It is that time of year. Christmas trees start earning their shape. Cathy Isom tells us about the hard work happening on the farm right now, so we can enjoy big another holiday in a matter of months. That’s coming up on This Land of Ours.
While we are relaxing and enjoying the summer cookouts and the crackling of fireworks across this land of ours, right now in many parts of the country, the nation’s Christmas tree farmers are hard at work. Did I just say Christmas? Yep, it’s only a little more than 5 months away!
We start trimming the trees and start getting a perfect shape on em’ for the customers.
John Tillman is a Christmas Tree Farmer from Washington State.
The hottest part of the summer is when farmers like Tillman and Texas tree grower, Beth Walterscheidt, are busy using machete-like hand tools to shape and shear the trees others use a motorized trimmer.
The trees don’t grow naturally in our little Christmas tree shapes, so we have to do the shearing, that is the hot work.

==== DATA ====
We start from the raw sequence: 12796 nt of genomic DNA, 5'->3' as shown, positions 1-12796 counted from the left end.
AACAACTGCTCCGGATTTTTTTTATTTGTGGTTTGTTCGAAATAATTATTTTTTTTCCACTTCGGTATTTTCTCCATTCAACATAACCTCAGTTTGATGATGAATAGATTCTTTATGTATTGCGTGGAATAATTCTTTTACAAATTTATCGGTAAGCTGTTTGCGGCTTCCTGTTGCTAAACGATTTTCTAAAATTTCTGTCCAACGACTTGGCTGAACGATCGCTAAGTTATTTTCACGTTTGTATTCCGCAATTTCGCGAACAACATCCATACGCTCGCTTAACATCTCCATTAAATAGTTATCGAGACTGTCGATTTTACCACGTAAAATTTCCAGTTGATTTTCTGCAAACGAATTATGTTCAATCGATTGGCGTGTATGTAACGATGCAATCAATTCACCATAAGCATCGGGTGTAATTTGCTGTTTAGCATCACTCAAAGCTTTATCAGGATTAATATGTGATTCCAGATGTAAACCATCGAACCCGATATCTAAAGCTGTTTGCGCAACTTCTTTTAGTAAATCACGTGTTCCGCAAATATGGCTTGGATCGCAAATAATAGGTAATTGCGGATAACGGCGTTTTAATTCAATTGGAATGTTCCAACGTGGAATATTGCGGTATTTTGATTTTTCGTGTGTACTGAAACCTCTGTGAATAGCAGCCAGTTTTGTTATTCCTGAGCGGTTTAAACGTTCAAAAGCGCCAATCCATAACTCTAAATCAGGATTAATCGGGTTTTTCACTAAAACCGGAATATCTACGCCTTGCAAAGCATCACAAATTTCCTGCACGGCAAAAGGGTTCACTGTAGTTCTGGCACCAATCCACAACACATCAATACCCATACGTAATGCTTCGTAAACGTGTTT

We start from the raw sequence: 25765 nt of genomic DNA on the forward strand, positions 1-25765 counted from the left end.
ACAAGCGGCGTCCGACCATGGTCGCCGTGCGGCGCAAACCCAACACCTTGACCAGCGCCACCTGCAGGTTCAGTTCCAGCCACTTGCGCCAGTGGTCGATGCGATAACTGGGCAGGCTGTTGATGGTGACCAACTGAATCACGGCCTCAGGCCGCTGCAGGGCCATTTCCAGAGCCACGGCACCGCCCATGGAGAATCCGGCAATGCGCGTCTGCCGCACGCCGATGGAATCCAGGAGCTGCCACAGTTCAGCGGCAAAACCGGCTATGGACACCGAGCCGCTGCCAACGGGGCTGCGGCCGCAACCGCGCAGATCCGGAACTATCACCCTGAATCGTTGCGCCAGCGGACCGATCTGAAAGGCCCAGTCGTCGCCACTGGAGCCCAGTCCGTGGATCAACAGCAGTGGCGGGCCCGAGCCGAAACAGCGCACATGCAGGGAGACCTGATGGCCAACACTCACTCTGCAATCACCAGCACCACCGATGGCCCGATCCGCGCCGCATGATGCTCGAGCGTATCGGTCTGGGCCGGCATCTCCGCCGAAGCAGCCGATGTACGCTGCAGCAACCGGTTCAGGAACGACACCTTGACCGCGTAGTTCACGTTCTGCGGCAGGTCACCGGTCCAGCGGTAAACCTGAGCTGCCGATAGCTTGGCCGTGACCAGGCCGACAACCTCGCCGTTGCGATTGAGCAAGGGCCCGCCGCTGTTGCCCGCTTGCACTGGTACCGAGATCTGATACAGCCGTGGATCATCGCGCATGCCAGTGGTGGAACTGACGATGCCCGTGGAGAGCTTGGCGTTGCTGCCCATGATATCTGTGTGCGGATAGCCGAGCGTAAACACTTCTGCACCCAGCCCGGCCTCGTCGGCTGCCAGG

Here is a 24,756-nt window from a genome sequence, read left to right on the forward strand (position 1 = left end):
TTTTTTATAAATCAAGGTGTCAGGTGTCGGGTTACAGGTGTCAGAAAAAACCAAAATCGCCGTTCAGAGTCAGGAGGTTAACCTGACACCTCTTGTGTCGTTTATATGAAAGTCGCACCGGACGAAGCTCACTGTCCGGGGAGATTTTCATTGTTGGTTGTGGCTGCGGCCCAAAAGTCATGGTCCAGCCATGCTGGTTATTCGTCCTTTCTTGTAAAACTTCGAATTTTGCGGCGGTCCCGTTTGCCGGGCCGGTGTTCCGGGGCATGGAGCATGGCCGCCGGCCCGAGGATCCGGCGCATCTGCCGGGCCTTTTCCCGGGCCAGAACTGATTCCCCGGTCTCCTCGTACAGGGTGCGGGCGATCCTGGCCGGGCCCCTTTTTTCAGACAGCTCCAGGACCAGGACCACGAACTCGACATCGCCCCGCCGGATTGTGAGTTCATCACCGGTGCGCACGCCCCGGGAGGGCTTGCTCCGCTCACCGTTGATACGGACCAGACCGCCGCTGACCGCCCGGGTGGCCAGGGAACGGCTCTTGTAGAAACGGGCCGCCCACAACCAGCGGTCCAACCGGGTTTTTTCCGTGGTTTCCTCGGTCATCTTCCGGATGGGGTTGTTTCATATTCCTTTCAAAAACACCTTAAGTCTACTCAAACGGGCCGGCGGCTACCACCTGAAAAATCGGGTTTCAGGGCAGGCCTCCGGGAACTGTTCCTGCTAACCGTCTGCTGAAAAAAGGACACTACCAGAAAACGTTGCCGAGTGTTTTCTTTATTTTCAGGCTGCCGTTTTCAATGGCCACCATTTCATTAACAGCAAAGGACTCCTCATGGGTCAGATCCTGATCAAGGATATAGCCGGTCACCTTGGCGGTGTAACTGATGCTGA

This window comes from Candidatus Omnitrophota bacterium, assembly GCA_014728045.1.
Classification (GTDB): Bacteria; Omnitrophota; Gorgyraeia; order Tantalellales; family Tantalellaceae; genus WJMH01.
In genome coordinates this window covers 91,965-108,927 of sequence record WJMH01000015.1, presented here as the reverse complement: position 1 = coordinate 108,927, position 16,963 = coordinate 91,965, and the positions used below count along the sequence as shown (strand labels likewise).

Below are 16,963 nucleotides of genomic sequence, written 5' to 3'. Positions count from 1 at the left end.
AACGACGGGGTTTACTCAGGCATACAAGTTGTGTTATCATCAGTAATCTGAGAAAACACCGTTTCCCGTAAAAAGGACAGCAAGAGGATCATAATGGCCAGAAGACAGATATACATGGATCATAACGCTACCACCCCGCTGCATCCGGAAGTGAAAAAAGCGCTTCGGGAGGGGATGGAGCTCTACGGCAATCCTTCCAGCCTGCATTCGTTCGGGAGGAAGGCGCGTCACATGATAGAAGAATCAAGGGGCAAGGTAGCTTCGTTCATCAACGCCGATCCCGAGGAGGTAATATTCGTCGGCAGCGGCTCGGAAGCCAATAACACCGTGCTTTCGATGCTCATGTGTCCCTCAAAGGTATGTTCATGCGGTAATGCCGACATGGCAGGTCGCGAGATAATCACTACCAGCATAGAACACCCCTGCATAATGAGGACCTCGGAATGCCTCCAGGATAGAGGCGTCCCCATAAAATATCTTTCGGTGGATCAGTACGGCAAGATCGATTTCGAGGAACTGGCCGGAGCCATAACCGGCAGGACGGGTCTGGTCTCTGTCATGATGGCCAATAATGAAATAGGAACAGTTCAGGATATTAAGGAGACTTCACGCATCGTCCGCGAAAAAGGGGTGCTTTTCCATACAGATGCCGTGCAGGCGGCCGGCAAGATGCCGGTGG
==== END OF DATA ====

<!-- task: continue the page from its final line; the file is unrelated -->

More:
A lot of hot work and hard work. For example, on Jim Gelson’s Virginia farm:
About 25,000 trees and I gotta have em done in 35 days.
And he does it all by himself. He’s been a Christmas tree farmer for many, many years and explains why he’s out in the heat doing it by himself.
You can’t hire people to shear trees. It has a lot of hand-eye coordination and uh any time you train somebody they will ruin 2 and 3 hundred trees. Just in the training process. And if you only get a year out of them it isn’t even worth it.
The top Christmas Tree producing states are Oregon, North Carolina, Michigan, Pennsylvania, Wisconsin, and Washington.
I’m Cathy Isom…
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